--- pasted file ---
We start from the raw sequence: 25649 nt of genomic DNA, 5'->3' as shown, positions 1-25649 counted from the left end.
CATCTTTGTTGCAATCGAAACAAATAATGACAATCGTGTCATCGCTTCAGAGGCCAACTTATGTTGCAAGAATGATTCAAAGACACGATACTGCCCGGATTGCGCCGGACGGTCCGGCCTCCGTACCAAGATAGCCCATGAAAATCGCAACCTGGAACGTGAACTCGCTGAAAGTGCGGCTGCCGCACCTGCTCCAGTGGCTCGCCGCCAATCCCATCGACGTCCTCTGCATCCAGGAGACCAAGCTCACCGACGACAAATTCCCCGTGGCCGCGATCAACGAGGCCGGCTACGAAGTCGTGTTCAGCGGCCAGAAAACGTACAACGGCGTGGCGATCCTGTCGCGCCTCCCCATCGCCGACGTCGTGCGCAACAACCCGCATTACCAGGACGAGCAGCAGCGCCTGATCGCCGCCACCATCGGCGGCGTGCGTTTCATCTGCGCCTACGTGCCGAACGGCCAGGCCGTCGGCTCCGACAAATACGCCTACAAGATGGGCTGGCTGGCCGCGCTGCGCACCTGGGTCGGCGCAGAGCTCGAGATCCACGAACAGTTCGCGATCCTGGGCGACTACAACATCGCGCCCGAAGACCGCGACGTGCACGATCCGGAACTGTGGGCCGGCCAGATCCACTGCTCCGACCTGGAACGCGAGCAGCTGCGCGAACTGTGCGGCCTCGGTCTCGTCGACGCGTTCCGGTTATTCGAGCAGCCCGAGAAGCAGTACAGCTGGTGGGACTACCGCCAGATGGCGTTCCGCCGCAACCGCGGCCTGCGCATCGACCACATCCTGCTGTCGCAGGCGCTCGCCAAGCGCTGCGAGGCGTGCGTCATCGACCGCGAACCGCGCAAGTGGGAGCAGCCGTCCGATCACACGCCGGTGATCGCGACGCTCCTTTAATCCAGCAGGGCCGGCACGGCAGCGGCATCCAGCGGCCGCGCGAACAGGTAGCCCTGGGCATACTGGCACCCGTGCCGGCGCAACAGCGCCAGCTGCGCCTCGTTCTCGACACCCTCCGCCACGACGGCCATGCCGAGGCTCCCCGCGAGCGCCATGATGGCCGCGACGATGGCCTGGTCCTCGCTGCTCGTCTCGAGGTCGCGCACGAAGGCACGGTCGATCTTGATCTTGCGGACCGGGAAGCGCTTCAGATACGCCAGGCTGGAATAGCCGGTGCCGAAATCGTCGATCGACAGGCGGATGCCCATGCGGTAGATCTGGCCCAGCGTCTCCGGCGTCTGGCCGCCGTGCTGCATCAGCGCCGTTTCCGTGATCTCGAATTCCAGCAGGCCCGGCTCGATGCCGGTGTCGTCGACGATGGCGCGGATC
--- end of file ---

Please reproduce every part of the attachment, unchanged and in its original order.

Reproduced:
We start from the raw sequence: 25649 nt of genomic DNA, 5'->3' as shown, positions 1-25649 counted from the left end.
CATCTTTGTTGCAATCGAAACAAATAATGACAATCGTGTCATCGCTTCAGAGGCCAACTTATGTTGCAAGAATGATTCAAAGACACGATACTGCCCGGATTGCGCCGGACGGTCCGGCCTCCGTACCAAGATAGCCCATGAAAATCGCAACCTGGAACGTGAACTCGCTGAAAGTGCGGCTGCCGCACCTGCTCCAGTGGCTCGCCGCCAATCCCATCGACGTCCTCTGCATCCAGGAGACCAAGCTCACCGACGACAAATTCCCCGTGGCCGCGATCAACGAGGCCGGCTACGAAGTCGTGTTCAGCGGCCAGAAAACGTACAACGGCGTGGCGATCCTGTCGCGCCTCCCCATCGCCGACGTCGTGCGCAACAACCCGCATTACCAGGACGAGCAGCAGCGCCTGATCGCCGCCACCATCGGCGGCGTGCGTTTCATCTGCGCCTACGTGCCGAACGGCCAGGCCGTCGGCTCCGACAAATACGCCTACAAGATGGGCTGGCTGGCCGCGCTGCGCACCTGGGTCGGCGCAGAGCTCGAGATCCACGAACAGTTCGCGATCCTGGGCGACTACAACATCGCGCCCGAAGACCGCGACGTGCACGATCCGGAACTGTGGGCCGGCCAGATCCACTGCTCCGACCTGGAACGCGAGCAGCTGCGCGAACTGTGCGGCCTCGGTCTCGTCGACGCGTTCCGGTTATTCGAGCAGCCCGAGAAGCAGTACAGCTGGTGGGACTACCGCCAGATGGCGTTCCGCCGCAACCGCGGCCTGCGCATCGACCACATCCTGCTGTCGCAGGCGCTCGCCAAGCGCTGCGAGGCGTGCGTCATCGACCGCGAACCGCGCAAGTGGGAGCAGCCGTCCGATCACACGCCGGTGATCGCGACGCTCCTTTAATCCAGCAGGGCCGGCACGGCAGCGGCATCCAGCGGCCGCGCGAACAGGTAGCCCTGGGCATACTGGCACCCGTGCCGGCGCAACAGCGCCAGCTGCGCCTCGTTCTCGACACCCTCCGCCACGACGGCCATGCCGAGGCTCCCCGCGAGCGCCATGATGGCCGCGACGATGGCCTGGTCCTCGCTGCTCGTCTCGAGGTCGCGCACGAAGGCACGGTCGATCTTGATCTTGCGGACCGGGAAGCGCTTCAGATACGCCAGGCTGGAATAGCCGGTGCCGAAATCGTCGATCGACAGGCGGATGCCCATGCGGTAGATCTGGCCCAGCGTCTCCGGCGTCTGGCCGCCGTGCTGCATCAGCGCCGTTTCCGTGATCTCGAATTCCAGCAGGCCCGGCTCGATGCCGGTGTCGTCGACGATGGCGCGGATC